Address by President Dwight D. Eisenhower “The Chance for Peace” delivered before the American Society of Newspaper Editors, April 16,1953.

      The way chosen by the United States was plainly marked by a few clear precepts, which govern its conduct in world affairs.

      First: No people on earth can be held, as a people, to be enemy, for all humanity shares the common hunger for peace and fellowship and justice.

      Second: No nation’s security and well-being can be lastingly achieved in isolation but only ineffective cooperation with fellow-nations.

      Third: Any nation’s right to form of government and an economic system of its own choosing is inalienable.

      Fourth: Any nation’s attempt to dictate to other nations their form of government is indefensible.

      And fifth: A nation’s hope of lasting peace cannot be firmly based upon any race in armaments but rather upon just relations and honest understanding with all other nations.

      In the light of these principles the citizens of the United States defined the way they proposed to follow, through the aftermath of war, toward true peace.

      This way was faithful to the spirit that inspired the United Nations: to prohibit strife, to relieve tensions, to banish fears.
      This way was to control and to reduce armaments.
      This way was to allow all nations to devote their energies and resources to the great and good tasks of healing the war’s wounds, of clothing and feeding and housing the needy, of perfecting a just political life, of enjoying the fruits of their own free toil.

  3. ProNewerDeal
    September 26, 2015 at 20:56

    good article.

    I’d add the lack of a civilized health system, with healthcare as a universal human right, like Canada’s Medicare For All, or UK’s “Veterans Affairs For All”-style National Health Service.

    0bama killed a Medicare Buy-in Public Option. The Harvard Public Health profs’ studies noted that 0bama’s “Affordable Care Act” (ACA), kills 30K USians annually, whereas the pre-ACA Repub status quo kills 60K USians. There is bipartisan agreement between DLC rightwing Dems like 0bama/Hellary & Repubs like McConnell/Romney/Jeb! that protecting the US Sickcare Mafia’s oligopolistic profits, that are 2X+ the costs of civilized OECD nations like Canada, is more important than human lives, they just differ on the details. Besides the deaths, many more USians face medical bankruptcy. Examples of both the deaths & medical bankruptcies are shown in the Michael Moore “Sicko” documentary.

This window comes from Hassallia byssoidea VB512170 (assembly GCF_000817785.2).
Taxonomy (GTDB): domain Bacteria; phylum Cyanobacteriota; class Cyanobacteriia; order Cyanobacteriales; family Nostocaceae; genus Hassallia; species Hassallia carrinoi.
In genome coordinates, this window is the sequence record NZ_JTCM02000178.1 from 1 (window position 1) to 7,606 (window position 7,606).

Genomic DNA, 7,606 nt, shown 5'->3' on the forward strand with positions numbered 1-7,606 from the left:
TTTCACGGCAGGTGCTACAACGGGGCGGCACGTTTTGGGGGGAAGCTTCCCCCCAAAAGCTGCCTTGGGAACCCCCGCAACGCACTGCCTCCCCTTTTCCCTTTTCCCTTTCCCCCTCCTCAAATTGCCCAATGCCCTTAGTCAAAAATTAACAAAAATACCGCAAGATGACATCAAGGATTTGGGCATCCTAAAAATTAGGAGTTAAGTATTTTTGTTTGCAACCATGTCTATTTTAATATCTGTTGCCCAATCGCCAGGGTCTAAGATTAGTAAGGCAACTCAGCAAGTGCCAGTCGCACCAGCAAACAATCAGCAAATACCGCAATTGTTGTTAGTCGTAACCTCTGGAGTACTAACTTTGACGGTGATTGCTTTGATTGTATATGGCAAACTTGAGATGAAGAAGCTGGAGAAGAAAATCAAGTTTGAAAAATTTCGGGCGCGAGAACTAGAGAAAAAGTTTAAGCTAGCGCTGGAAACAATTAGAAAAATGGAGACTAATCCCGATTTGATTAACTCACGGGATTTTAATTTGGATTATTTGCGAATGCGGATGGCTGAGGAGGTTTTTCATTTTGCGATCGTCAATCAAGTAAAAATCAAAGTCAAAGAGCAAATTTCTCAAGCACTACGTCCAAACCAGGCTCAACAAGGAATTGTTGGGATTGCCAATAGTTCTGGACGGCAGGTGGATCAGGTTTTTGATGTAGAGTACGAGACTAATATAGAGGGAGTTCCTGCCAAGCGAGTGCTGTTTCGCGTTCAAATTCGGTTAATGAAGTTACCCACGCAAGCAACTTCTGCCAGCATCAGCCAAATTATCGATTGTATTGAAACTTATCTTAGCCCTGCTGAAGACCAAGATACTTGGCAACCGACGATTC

While 0bama/Jeb!s continuously cry about the Terrist Boogey Man Du Jour TM like ISIS, the 0bama/Jeb!s & their Sickcare Mafia’s owners, massacre many more USians than the Al Qa3das could ever hope to; the 0bama/Jeb’s ANNUALLY continue 10-20X deaths as the one-time 3K death toll of the Sep 11 attack.

    There are other corporate sources of mass murder of USians, including preventable medical errors (such incompetence of a physican being too lazy to wash their hands before surgery, or Physician A being lazy to tell other Specialist Physician B key relevant information in the medical records/paperwork), preventable work accidents & sickness deaths due to non-enforcement of OSHA laws, pollution-caused sickness deaths.

    Frankly, I cannot accurately label the US as a civilized or “First World” nation. The US is not civilized like Canada, the US is a barbaric nation. Hopefully the minority faction of the powerful who are ethical & pro-USian, like Sanders, are able to reform the USA.

  4. Eddie
    September 26, 2015 at 11:04

    This satirical piece even seems to imply in the first few paragraphs that the US is/has-been EVER really concerned about human rights, in and of itself. From what I’ve read and seen, it’s never really been anywhere near a primary driver of any US policy, at best being a tacked-on, supplementary excuse given when other more dominant reasons (enumerated or tacit) are in-play. Even when a US politician tentatively moves a little further in that direction, as for instance a Jimmy Carter did somewhat as POTUS, he’s quickly excoriated by the conservatives for it and replaced by a militaristic, anti-human rights individual like Reagan (i.e.; think Central American leftists killed in the 10’s/100’s of thousands, etc).